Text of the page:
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What is the EU?

By: Joanne Walker BA (hons) - Updated: 3 Jan 2013 | comments*Discuss
Eu Europe Union European Member States

The EU has played an increasingly important role in the way our country works and in the lives of the people in it for many years now. But there are many, many people who do not know exactly what the EU is.

It is a question that can be frequently heard – what is the EU – around election times, especially for the European elections. The simple fact is that the EU is a complicated organisation, which most people feel, wrongly, is very distant from their everyday lives.

Add to this an inordinate amount of information on both pros and cons of the EU spewed out by all media outlets and it is not wonder that people get confused about exactly what it does.

So What is the EU?

The EU is the short term for the European Union. The European Union is made up of, at the moment, 27 member states – countries within Europe. However, this could change soon, as the union has rapidly expanded within recent years, from 12 just a few years ago.

At the moment, there is about half a billion people within the EU – people of all walks of life, so it is only natural that at some points there may be some kind of conflict. The EU must try to please everyone but is never going to be successful.

The EU affects many aspects of life for its member states although at the moment there is no constitution, Opponents say this would make it too much like a federation of states such as the USA and national identities would be lost.

The Single Currency

The single currency, the Euro, is probably the most obvious outward sign of the EU to its members. However, as we have not adopted it in Britain yet, it is not an obvious sign for us. But elsewhere in Europe, the Euro has made trade and travel much easier, thanks to its existence.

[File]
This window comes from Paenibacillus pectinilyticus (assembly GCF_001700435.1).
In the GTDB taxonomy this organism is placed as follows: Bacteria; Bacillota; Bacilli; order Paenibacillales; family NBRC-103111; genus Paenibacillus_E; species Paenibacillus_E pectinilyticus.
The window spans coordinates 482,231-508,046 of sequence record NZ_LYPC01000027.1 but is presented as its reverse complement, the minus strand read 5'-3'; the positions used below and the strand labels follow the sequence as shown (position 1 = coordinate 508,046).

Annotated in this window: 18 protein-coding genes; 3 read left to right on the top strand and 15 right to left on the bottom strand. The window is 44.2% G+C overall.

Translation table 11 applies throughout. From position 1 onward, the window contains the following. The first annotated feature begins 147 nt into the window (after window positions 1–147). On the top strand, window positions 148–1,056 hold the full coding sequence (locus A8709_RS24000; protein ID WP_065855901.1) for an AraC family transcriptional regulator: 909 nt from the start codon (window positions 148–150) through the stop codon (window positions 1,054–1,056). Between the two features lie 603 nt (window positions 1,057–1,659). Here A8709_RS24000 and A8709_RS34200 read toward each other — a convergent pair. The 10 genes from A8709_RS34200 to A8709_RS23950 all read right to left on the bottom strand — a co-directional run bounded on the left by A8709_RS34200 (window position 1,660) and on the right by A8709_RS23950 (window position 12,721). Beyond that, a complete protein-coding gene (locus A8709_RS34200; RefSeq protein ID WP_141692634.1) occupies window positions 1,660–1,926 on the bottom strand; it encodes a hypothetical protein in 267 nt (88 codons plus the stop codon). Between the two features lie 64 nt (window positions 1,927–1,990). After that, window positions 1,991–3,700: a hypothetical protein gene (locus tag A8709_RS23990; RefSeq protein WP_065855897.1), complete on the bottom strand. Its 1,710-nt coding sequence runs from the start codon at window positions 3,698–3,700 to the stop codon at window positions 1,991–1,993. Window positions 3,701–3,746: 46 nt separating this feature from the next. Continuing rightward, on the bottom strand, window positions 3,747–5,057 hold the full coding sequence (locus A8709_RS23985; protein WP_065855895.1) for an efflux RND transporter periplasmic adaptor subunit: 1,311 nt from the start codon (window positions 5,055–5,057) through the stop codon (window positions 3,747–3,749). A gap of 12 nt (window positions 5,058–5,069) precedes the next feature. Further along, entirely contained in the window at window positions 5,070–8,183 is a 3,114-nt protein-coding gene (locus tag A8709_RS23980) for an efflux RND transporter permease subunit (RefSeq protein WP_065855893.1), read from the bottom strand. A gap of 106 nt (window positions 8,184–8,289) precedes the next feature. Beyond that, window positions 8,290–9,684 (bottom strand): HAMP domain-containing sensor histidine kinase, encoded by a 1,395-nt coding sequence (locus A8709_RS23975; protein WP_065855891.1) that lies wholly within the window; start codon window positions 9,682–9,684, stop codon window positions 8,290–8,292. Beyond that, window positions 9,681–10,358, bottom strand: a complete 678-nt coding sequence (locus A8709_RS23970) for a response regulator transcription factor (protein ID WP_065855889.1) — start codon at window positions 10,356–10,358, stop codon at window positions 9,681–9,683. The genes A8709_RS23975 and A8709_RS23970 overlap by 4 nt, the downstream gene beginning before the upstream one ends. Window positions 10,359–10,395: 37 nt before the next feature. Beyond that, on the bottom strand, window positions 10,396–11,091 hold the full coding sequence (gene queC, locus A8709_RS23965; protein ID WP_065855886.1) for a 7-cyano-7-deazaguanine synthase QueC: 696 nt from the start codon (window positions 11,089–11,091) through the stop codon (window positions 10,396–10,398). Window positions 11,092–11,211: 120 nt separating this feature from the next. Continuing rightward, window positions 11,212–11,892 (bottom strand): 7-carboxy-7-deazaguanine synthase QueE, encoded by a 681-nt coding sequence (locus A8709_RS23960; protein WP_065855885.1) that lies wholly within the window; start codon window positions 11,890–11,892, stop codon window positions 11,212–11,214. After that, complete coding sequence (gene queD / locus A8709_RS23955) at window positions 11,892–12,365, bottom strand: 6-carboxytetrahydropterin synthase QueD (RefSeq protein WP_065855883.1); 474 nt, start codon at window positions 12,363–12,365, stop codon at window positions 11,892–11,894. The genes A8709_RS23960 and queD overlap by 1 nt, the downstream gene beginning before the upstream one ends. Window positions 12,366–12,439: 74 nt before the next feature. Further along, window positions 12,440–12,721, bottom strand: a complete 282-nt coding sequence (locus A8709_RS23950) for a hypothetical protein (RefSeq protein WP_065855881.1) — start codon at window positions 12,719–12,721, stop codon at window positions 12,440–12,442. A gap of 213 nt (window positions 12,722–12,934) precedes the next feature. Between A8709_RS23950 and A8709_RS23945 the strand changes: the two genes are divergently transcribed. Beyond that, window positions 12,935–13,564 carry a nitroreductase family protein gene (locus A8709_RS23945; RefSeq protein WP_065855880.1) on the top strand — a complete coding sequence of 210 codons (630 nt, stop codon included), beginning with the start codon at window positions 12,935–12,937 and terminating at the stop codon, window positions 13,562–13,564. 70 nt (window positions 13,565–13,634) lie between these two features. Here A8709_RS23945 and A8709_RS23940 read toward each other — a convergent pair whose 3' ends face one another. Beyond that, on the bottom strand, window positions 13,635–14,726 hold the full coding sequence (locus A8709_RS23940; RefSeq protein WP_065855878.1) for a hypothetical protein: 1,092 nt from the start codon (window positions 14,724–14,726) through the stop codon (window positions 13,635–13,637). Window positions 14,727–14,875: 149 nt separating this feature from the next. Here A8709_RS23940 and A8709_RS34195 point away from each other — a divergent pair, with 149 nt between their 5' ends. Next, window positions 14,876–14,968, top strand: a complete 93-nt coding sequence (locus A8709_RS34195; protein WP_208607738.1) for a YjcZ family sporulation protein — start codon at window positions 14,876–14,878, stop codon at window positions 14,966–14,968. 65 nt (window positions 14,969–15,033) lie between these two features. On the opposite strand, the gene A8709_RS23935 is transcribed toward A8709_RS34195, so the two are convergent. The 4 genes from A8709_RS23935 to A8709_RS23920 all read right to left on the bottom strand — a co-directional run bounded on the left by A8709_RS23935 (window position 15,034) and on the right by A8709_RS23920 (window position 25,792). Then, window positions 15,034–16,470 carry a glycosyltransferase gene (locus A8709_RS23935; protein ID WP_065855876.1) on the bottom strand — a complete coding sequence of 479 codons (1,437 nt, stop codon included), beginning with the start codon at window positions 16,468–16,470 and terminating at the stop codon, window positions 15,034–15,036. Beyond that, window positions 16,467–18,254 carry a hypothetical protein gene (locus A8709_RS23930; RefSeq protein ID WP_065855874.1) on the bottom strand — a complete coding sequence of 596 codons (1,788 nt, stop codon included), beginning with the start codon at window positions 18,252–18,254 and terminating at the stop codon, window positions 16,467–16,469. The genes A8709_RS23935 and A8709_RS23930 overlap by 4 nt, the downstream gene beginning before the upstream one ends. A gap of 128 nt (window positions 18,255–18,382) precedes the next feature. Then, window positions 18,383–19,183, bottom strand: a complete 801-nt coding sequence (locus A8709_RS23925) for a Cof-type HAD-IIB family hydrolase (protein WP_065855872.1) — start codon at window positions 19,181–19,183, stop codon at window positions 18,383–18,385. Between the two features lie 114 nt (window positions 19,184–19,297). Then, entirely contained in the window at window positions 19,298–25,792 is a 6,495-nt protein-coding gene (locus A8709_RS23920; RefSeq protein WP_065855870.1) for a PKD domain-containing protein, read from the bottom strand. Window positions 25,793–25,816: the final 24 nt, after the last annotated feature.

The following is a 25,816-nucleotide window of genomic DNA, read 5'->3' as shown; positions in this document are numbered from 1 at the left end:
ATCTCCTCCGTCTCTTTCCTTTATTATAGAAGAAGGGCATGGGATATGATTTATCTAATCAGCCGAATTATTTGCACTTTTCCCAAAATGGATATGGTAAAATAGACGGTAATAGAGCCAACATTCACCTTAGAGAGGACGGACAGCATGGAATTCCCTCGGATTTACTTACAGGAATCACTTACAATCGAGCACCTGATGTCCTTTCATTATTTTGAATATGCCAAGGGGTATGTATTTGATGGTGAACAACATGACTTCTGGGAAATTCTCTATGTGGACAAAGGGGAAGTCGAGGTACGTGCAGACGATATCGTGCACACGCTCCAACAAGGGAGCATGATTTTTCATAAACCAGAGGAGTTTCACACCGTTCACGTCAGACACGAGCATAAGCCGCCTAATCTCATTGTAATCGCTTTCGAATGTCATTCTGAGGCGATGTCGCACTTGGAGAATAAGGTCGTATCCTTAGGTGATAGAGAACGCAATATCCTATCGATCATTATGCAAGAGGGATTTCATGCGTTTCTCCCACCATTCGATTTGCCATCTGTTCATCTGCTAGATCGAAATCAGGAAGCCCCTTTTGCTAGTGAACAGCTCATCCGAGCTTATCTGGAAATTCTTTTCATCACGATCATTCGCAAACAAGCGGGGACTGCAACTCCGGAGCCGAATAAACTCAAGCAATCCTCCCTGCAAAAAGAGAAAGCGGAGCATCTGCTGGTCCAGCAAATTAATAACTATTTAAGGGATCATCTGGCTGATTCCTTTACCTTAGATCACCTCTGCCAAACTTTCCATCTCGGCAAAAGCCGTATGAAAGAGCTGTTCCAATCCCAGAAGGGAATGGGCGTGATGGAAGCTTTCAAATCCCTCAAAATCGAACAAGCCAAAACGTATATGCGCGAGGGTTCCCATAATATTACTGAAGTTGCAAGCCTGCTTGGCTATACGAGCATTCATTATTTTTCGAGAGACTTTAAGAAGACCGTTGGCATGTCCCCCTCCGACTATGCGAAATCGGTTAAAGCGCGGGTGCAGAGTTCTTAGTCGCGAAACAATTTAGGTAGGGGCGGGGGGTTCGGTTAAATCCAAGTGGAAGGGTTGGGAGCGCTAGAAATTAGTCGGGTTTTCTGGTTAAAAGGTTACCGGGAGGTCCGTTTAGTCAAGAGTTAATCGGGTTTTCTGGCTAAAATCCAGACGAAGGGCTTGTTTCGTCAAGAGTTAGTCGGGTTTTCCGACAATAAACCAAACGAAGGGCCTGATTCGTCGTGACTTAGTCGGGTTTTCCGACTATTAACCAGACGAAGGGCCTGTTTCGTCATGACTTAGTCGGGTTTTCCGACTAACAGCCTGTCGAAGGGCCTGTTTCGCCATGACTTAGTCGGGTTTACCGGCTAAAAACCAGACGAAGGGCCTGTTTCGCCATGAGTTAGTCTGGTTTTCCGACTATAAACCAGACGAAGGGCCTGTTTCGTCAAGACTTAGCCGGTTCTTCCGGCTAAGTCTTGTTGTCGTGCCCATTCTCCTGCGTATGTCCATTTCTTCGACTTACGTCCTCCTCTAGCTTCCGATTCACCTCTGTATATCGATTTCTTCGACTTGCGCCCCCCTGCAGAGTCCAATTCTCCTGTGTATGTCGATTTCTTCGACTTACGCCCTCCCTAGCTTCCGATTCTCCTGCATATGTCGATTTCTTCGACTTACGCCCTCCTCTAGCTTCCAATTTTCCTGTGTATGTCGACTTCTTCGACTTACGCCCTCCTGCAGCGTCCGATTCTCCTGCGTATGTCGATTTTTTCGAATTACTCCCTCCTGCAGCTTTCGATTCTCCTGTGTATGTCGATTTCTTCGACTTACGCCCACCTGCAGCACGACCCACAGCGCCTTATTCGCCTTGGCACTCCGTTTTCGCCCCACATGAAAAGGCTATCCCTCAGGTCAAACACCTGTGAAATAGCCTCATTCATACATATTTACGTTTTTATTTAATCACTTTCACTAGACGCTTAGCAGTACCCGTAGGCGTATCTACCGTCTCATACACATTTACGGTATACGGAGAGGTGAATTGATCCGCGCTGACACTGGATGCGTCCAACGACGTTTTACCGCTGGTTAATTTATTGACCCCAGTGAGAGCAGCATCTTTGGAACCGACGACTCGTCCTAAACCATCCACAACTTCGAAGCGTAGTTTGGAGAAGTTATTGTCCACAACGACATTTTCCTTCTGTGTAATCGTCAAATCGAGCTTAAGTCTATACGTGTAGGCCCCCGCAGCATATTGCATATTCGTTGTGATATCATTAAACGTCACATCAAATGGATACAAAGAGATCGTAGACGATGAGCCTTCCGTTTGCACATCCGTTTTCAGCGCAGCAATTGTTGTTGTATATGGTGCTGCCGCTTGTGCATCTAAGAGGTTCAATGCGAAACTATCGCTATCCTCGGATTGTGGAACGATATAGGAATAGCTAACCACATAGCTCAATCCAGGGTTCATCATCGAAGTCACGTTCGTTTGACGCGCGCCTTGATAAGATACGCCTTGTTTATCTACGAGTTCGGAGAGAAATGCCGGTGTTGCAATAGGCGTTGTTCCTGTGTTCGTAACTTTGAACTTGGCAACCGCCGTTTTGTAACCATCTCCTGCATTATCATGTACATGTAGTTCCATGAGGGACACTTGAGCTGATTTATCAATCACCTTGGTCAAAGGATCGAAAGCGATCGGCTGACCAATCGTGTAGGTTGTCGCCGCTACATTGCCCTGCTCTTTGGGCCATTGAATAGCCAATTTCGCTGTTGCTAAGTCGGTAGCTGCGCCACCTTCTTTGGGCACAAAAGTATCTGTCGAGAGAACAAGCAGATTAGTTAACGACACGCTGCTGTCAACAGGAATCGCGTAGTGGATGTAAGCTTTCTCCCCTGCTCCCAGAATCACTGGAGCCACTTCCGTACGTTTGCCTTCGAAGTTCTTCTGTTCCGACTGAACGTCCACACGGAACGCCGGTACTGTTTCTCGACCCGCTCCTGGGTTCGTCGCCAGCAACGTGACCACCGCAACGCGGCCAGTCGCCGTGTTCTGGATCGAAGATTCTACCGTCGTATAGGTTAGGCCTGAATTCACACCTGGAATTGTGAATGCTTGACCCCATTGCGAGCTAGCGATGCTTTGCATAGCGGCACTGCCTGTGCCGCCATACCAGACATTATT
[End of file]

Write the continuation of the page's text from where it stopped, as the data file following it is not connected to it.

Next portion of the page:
The Schengen Agreement

The Schengen agreement exists between countries on the continent, not necessarily just EU members. It allows travel more easily between borders with individuals not obliged to show a passport. This means people and goods can be moved much easier.

Again, critics of Europe are concerned that this will lead to borders being broken down completely between EU countries at some stage in the future – again, impacting on national identities.

Laws and Court

The European Court of Human Rights is now the highest court in existence for people in member states. People who are not satisfied with the way something has been dealt with in their country can take their case to the European Court of Human Rights. As the name suggests, it deals with human rights cases, which can be anything from ill-treatment to invasion of privacy.


Security has long been a thorny issue for EU members. Some countries and members advocate a cross union security force, if not fully integrated armed forces. But there are those who vehemently oppose this and it looks far from being a reality at the moment. But with joined up thinking across the union, security can be improved and a cohesive strategy implemented.

Whether you are pro Europe or a Euro sceptic, one thing is for sure and that is that Europe is not going to go away. It has expanded so rapidly in recent years and looks set to do the same now. There are plenty more countries queuing up to join the union and the importance of it is only going to increase.

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